Finally to Hunting Group. I said buy at 925p, but out of all the shares in the sector, it has been a big disappointment. It didn't help that the chief executive dumped 100,000 shares at 945p in May. On 14 times full-year earnings, yielding 2 per cent, it is just about worth sticking with the company. Hold.

Start your day with The Independent, sign up for daily news emails
News
peopleHere's what Stephen Fry would say
News
i100
Sport
Serena Williams holds the Australian Open title
sportAustralia Open 2015 final report
Sport
footballLive: All the latest from today's Premier League matches
PROMOTED VIDEO
ebooks
ebooksA special investigation by Andy McSmith
Latest stories from i100
Have you tried new the Independent Digital Edition apps?
Independent Dating
and  

By clicking 'Search' you
are agreeing to our
Terms of Use.

iJobs Job Widget
iJobs Money & Business

Recruitment Genius: Software Development Manager

£40000 - £50000 per annum: Recruitment Genius: This is an exciting opportunity...

Ashdown Group: Product Manager - (Product Marketing, Financial Services)

£30000 - £35000 per annum + Benefits: Ashdown Group: Marketing Manager - Marke...

Recruitment Genius: Compliance Assistant

£13000 per annum: Recruitment Genius: This Pension Specialist was established ...

Ashdown Group: Market Research Executive

£23000 - £26000 per annum + Benefits: Ashdown Group: Market Research Executive...

Day In a Page

Isis hostage crisis: The prisoner swap has only one purpose for the militants - recognition its Islamic State exists and that foreign nations acknowledge its power

Isis hostage crisis

The prisoner swap has only one purpose for the militants - recognition its Islamic State exists and that foreign nations acknowledge its power, says Robert Fisk
Missing salvage expert who found $50m of sunken treasure before disappearing, tracked down at last

The runaway buccaneers and the ship full of gold

Salvage expert Tommy Thompson found sunken treasure worth millions. Then he vanished... until now
Homeless Veterans appeal: ‘If you’re hard on the world you are hard on yourself’

Homeless Veterans appeal: ‘If you’re hard on the world you are hard on yourself’

Maverick artist Grayson Perry backs our campaign
Assisted Dying Bill: I want to be able to decide about my own death - I want to have control of my life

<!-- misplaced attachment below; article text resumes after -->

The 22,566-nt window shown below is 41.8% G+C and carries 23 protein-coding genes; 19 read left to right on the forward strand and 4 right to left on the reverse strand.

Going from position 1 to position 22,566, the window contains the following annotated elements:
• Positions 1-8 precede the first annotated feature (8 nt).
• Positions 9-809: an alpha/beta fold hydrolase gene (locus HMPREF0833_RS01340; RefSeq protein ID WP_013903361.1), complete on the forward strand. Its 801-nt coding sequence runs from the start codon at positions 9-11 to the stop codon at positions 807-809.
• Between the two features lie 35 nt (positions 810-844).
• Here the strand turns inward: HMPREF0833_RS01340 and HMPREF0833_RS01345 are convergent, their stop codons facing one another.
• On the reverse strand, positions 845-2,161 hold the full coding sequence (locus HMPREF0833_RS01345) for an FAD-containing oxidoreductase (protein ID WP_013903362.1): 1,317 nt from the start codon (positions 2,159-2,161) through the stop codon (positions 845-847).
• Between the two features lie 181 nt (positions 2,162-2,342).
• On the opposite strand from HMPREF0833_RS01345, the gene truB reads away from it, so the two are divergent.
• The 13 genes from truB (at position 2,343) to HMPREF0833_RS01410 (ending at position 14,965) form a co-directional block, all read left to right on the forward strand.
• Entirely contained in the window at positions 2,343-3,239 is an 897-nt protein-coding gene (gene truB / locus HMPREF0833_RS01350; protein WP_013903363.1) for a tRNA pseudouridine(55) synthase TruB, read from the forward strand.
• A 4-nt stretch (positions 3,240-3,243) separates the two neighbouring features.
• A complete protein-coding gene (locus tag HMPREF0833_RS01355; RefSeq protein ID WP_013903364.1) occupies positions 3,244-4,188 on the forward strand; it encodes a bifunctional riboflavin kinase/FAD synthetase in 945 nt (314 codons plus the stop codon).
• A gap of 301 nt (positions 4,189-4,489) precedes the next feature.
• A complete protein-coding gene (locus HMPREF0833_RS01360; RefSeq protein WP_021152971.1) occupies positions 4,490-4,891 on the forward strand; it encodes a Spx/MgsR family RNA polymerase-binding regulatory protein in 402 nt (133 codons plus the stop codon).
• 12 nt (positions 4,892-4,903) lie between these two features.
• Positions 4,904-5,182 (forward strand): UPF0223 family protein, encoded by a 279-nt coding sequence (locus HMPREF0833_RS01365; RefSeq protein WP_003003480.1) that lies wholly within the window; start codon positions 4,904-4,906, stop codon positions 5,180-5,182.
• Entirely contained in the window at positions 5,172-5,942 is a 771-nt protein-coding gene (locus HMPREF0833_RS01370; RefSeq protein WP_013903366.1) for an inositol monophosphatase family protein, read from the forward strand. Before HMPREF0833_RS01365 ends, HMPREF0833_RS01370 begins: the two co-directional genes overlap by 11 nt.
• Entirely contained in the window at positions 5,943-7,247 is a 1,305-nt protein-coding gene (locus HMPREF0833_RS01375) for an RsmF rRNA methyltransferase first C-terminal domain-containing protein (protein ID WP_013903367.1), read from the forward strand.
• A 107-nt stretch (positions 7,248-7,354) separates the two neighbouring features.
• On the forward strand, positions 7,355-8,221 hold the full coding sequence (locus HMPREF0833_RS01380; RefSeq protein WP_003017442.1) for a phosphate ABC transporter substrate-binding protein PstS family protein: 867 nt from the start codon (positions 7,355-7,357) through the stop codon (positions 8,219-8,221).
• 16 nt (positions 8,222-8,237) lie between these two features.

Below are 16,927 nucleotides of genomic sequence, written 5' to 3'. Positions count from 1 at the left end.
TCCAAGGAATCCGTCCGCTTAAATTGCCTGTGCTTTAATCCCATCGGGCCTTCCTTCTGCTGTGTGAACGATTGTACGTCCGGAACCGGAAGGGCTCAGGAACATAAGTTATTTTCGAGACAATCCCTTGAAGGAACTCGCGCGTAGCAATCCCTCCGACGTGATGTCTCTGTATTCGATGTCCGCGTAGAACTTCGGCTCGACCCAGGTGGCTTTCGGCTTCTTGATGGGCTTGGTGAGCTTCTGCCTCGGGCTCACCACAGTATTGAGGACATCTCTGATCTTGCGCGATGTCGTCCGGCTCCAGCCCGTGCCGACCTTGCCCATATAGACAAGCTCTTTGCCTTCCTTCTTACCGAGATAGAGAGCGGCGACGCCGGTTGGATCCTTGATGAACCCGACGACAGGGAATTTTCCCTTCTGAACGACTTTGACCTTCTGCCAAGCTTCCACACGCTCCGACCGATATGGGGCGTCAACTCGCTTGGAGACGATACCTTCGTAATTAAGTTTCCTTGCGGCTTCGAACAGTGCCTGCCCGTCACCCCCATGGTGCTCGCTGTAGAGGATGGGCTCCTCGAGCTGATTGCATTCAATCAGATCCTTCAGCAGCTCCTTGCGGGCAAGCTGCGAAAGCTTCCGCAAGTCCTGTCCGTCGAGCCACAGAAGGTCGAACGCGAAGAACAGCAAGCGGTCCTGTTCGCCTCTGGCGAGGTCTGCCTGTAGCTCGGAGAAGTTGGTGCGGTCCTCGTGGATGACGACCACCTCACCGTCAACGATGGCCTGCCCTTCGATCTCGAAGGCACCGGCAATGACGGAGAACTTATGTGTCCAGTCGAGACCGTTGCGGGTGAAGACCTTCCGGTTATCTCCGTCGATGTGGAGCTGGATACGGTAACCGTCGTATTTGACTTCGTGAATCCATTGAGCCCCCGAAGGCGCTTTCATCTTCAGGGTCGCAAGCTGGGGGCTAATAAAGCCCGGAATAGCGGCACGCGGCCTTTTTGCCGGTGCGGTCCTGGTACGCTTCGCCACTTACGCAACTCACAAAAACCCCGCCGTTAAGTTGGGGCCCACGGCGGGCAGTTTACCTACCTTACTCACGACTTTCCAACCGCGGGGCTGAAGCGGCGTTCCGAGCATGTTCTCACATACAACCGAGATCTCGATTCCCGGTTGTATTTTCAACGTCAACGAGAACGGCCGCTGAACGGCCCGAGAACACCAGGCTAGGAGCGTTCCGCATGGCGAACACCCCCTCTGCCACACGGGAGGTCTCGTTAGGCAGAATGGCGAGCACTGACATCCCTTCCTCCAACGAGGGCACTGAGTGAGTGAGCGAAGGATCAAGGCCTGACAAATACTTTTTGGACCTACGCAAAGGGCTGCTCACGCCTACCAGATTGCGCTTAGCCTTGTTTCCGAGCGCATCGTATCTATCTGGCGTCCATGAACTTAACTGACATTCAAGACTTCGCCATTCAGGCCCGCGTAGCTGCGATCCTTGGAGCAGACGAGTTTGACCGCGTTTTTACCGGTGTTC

Assisted Dying Bill: 'I want control of my life'

This week the Assisted Dying Bill is debated in the Lords. Virginia Ironside, who has already made plans for her own self-deliverance, argues that it's time we allowed people a humane, compassionate death
Move over, kale - cabbage is the new rising star

Cabbage is king again

Sophie Morris banishes thoughts of soggy school dinners and turns over a new leaf
11 best winter skin treats

Give your moisturiser a helping hand: 11 best winter skin treats

Get an extra boost of nourishment from one of these hard-working products
Paul Scholes column: The more Jose Mourinho attempts to influence match officials, the more they are likely to ignore him

Paul Scholes column

The more Jose Mourinho attempts to influence match officials, the more they are likely to ignore him
Frank Warren column: No cigar, but pots of money: here come the Cubans

Frank Warren's Ringside

No cigar, but pots of money: here come the Cubans
Isis hostage crisis: Militant group stands strong as its numerous enemies fail to find a common plan to defeat it

Isis stands strong as its numerous enemies fail to find a common plan to defeat it

The jihadis are being squeezed militarily and economically, but there is no sign of an implosion, says Patrick Cockburn
Virtual reality thrusts viewers into the frontline of global events - and puts film-goers at the heart of the action

Virtual reality: Seeing is believing

Virtual reality thrusts viewers into the frontline of global events - and puts film-goers at the heart of the action
Homeless Veterans appeal: MP says Coalition ‘not doing enough’

Homeless Veterans appeal

MP says Coalition ‘not doing enough’ to help
Larry David, Steve Coogan and other comedians share stories of depression in new documentary

Comedians share stories of depression

The director of the new documentary, Kevin Pollak, tells Jessica Barrett how he got them to talk
Has The Archers lost the plot with it's spicy storylines?

Has The Archers lost the plot?

A growing number of listeners are voicing their discontent over the rural soap's spicy storylines; so loudly that even the BBC's director-general seems worried, says Simon Kelner
English Heritage adds 14 post-war office buildings to its protected lists

14 office buildings added to protected lists

Christopher Beanland explores the underrated appeal of these palaces of pen-pushing
Human skull discovery in Israel proves humans lived side-by-side with Neanderthals

Human skull discovery in Israel proves humans lived side-by-side with Neanderthals

Scientists unearthed the cranial fragments from Manot Cave in West Galilee